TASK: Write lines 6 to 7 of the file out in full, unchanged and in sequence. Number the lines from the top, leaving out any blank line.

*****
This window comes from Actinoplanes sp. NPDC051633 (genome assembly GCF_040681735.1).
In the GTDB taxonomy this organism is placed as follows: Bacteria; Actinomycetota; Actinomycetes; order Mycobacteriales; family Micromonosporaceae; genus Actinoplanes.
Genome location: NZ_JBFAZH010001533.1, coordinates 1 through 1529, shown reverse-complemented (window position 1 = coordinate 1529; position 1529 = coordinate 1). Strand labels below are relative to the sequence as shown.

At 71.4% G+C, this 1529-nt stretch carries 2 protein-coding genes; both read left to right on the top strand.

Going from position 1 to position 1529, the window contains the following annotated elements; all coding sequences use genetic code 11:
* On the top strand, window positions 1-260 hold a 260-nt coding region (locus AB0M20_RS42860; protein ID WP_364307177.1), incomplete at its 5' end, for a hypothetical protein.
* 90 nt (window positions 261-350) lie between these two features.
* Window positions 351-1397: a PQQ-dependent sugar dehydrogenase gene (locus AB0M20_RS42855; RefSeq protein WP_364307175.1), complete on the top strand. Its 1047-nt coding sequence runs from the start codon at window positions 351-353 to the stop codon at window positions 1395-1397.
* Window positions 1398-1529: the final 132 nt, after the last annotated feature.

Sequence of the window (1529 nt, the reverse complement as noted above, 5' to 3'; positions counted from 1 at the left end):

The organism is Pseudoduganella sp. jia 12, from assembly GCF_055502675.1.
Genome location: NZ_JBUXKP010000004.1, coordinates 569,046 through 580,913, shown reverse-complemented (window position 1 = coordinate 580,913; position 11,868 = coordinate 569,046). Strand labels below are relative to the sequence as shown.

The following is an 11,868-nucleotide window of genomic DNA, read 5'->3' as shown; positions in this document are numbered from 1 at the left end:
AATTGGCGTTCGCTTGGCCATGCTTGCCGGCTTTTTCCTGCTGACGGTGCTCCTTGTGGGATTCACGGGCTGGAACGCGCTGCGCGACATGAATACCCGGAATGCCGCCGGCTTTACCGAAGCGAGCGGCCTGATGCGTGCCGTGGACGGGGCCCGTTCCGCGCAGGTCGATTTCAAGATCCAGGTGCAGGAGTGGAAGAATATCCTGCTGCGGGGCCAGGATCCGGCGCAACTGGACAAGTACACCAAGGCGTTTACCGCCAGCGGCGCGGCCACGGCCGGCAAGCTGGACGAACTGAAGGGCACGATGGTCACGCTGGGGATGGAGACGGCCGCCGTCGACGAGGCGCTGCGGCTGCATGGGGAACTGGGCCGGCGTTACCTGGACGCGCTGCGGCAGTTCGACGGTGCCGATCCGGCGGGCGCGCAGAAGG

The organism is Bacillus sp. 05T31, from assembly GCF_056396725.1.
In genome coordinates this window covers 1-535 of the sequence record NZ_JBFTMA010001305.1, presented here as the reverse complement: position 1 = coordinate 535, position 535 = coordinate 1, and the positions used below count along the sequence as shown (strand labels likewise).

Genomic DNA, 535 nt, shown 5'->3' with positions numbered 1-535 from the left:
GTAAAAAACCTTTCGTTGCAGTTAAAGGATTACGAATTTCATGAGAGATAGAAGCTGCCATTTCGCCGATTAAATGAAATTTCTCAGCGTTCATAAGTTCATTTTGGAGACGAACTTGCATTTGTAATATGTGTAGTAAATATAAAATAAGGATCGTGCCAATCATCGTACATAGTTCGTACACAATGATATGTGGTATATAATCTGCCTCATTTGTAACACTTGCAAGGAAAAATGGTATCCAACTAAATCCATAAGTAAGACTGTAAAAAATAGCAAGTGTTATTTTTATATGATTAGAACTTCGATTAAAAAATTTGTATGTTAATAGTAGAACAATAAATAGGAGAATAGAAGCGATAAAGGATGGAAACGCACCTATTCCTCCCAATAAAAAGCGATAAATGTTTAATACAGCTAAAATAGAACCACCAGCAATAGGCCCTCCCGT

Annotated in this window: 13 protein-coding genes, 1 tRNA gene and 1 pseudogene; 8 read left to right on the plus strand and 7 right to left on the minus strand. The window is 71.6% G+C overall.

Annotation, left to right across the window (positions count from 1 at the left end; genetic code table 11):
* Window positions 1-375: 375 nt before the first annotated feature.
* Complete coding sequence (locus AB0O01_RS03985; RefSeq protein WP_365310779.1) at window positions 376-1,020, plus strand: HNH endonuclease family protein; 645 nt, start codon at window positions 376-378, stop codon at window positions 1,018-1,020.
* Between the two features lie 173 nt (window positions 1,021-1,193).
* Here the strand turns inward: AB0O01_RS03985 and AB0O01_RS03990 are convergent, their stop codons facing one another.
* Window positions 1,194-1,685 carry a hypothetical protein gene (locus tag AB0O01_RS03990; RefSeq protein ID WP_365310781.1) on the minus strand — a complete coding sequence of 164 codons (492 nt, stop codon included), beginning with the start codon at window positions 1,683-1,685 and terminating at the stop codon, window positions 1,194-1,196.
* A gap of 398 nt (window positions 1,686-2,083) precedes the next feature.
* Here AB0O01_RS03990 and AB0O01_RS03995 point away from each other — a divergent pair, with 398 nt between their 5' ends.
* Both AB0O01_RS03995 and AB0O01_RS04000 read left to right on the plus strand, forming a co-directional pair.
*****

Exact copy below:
* On the top strand, window positions 1-260 hold a 260-nt coding region (locus AB0M20_RS42860; protein ID WP_364307177.1), incomplete at its 5' end, for a hypothetical protein.
* 90 nt (window positions 261-350) lie between these two features.